Pervious concrete is also economical in that it minimizes the need for runoff retainers, reducing property costs. There is very little overproduction since it is made directly on-site and as-needed, and it can be recycled once it has reached the end of its life-cycle. Thus, pervious concrete is widely recognized as the lowest life-cycle cost option available for paving.


The majority of pervious concrete pavements function well with little or no maintenance. However, after repeated water flows, debris and residue may lodge within the top 1” to 1 ¼” of the void structure. Maintenance of pervious concrete pavement consists primarily of removing this debris and residue from the void structure to rejuvenate some of its original permeability. In preparing the site prior to construction, drainage of surrounding landscaping should be designed to prevent flow of materials onto pavement surfaces. Soil, rocks, leaves, and other debris may infiltrate the voids and hinder the flow of water, decreasing the utility of the pavement. Landscaping materials such as mulch, sand, and topsoil should not be on the concrete, even temporarily.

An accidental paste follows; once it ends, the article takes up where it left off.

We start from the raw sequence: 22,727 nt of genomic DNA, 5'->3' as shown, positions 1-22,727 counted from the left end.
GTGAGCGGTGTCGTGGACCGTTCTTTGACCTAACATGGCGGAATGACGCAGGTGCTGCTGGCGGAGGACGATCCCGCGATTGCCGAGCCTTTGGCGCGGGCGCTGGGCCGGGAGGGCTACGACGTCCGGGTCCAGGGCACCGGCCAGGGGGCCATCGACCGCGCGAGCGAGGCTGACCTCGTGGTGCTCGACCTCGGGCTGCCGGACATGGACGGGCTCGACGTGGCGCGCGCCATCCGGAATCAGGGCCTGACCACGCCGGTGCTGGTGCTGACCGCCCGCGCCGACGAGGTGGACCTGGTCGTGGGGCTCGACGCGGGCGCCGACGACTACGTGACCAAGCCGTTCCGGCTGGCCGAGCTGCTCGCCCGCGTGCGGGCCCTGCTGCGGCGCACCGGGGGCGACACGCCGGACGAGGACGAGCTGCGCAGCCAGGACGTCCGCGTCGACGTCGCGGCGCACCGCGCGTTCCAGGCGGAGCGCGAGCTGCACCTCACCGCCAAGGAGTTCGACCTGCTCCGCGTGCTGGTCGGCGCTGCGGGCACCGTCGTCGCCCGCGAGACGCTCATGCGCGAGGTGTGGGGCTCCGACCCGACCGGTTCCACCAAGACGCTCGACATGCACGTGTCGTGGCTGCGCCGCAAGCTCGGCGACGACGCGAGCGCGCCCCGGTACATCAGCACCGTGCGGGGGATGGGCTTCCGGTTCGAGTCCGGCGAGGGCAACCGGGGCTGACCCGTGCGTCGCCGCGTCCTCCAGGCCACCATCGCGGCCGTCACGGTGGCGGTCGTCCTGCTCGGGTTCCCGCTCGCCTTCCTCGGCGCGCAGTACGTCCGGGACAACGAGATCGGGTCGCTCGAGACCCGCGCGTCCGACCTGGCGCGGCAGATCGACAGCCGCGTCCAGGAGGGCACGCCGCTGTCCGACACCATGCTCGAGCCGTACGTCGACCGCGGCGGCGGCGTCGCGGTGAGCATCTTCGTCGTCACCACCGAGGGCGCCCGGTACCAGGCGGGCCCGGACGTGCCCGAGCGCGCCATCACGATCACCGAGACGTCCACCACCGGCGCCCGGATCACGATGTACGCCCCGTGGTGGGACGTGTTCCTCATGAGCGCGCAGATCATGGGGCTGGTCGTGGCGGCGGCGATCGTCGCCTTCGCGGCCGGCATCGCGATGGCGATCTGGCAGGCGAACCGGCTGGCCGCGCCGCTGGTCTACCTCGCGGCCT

A specific frequency for maintenance cannot be stated because of differences in site conditions, water flow and traffic. One recommendation is to evaluate the permeability of the pavement immediately after construction using ASTM C1701 – Standard Test Method for Infiltration Rate of In-Place Pervious Concrete. Perform the test in several locations to establish a benchmark, and re-test at similar locations after a period of service to evaluate the rate of clogging of the pavement with time. This can be used as a basis to set a pavement maintenance schedule for that site.
Vacuuming annually or more often may be necessary to remove debris from the surface of the pavements. For best results over a large area, a regenerative vacuum sweeper should be used. Other cleaning options may include power blowing and pressure washing. Research has shown that using any of these methods to clean a clogged pervious concrete pavement can restore 80% to 90% of the original permeability in some cases.